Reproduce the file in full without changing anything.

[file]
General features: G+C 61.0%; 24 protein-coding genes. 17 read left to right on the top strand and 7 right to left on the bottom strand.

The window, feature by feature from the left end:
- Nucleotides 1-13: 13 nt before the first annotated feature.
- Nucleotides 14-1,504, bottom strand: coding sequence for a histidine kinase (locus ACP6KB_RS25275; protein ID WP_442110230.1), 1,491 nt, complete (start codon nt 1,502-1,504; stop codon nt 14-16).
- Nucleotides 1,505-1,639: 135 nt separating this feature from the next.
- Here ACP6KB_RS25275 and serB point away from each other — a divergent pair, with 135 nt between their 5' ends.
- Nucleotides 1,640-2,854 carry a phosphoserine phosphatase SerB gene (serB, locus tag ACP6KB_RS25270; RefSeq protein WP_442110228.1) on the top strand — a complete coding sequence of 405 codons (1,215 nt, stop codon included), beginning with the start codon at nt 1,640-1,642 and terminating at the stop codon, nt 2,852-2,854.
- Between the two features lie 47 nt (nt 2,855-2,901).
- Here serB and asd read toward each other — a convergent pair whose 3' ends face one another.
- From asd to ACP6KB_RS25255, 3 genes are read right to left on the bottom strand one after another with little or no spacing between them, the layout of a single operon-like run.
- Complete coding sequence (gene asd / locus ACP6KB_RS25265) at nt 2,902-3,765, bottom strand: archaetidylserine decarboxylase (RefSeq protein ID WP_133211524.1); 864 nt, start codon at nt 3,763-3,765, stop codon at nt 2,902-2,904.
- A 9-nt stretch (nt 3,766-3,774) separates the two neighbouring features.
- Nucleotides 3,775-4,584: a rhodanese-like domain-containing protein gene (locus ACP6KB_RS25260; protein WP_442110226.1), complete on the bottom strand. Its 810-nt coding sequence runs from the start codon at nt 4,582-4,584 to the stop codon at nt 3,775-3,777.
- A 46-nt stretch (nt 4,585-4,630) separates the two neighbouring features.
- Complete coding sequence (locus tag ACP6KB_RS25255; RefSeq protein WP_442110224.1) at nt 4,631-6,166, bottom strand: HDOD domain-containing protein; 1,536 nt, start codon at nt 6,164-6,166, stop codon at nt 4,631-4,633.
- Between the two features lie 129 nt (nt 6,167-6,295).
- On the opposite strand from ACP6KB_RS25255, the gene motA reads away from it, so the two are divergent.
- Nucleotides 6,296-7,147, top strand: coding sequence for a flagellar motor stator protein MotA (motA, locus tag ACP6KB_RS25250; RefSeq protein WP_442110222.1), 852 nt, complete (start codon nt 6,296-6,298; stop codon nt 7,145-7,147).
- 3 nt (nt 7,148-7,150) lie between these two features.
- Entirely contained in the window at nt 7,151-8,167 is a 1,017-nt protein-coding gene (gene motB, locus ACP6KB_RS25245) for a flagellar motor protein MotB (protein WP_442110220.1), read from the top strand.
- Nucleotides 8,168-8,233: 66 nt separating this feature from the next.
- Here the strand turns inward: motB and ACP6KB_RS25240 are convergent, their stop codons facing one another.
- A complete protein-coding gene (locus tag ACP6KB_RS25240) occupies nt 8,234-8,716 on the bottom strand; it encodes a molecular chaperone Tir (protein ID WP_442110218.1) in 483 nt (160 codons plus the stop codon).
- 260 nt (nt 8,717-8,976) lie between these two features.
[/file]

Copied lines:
General features: G+C 61.0%; 24 protein-coding genes. 17 read left to right on the top strand and 7 right to left on the bottom strand.

The window, feature by feature from the left end:
- Nucleotides 1-13: 13 nt before the first annotated feature.
- Nucleotides 14-1,504, bottom strand: coding sequence for a histidine kinase (locus ACP6KB_RS25275; protein ID WP_442110230.1), 1,491 nt, complete (start codon nt 1,502-1,504; stop codon nt 14-16).
- Nucleotides 1,505-1,639: 135 nt separating this feature from the next.
- Here ACP6KB_RS25275 and serB point away from each other — a divergent pair, with 135 nt between their 5' ends.
- Nucleotides 1,640-2,854 carry a phosphoserine phosphatase SerB gene (serB, locus tag ACP6KB_RS25270; RefSeq protein WP_442110228.1) on the top strand — a complete coding sequence of 405 codons (1,215 nt, stop codon included), beginning with the start codon at nt 1,640-1,642 and terminating at the stop codon, nt 2,852-2,854.
- Between the two features lie 47 nt (nt 2,855-2,901).
- Here serB and asd read toward each other — a convergent pair whose 3' ends face one another.
- From asd to ACP6KB_RS25255, 3 genes are read right to left on the bottom strand one after another with little or no spacing between them, the layout of a single operon-like run.
- Complete coding sequence (gene asd / locus ACP6KB_RS25265) at nt 2,902-3,765, bottom strand: archaetidylserine decarboxylase (RefSeq protein ID WP_133211524.1); 864 nt, start codon at nt 3,763-3,765, stop codon at nt 2,902-2,904.
- A 9-nt stretch (nt 3,766-3,774) separates the two neighbouring features.
- Nucleotides 3,775-4,584: a rhodanese-like domain-containing protein gene (locus ACP6KB_RS25260; protein WP_442110226.1), complete on the bottom strand. Its 810-nt coding sequence runs from the start codon at nt 4,582-4,584 to the stop codon at nt 3,775-3,777.
- A 46-nt stretch (nt 4,585-4,630) separates the two neighbouring features.
- Complete coding sequence (locus tag ACP6KB_RS25255; RefSeq protein WP_442110224.1) at nt 4,631-6,166, bottom strand: HDOD domain-containing protein; 1,536 nt, start codon at nt 6,164-6,166, stop codon at nt 4,631-4,633.
- Between the two features lie 129 nt (nt 6,167-6,295).
- On the opposite strand from ACP6KB_RS25255, the gene motA reads away from it, so the two are divergent.
- Nucleotides 6,296-7,147, top strand: coding sequence for a flagellar motor stator protein MotA (motA, locus tag ACP6KB_RS25250; RefSeq protein WP_442110222.1), 852 nt, complete (start codon nt 6,296-6,298; stop codon nt 7,145-7,147).
- 3 nt (nt 7,148-7,150) lie between these two features.
- Entirely contained in the window at nt 7,151-8,167 is a 1,017-nt protein-coding gene (gene motB, locus ACP6KB_RS25245) for a flagellar motor protein MotB (protein WP_442110220.1), read from the top strand.
- Nucleotides 8,168-8,233: 66 nt separating this feature from the next.
- Here the strand turns inward: motB and ACP6KB_RS25240 are convergent, their stop codons facing one another.
- A complete protein-coding gene (locus tag ACP6KB_RS25240) occupies nt 8,234-8,716 on the bottom strand; it encodes a molecular chaperone Tir (protein ID WP_442110218.1) in 483 nt (160 codons plus the stop codon).
- 260 nt (nt 8,717-8,976) lie between these two features.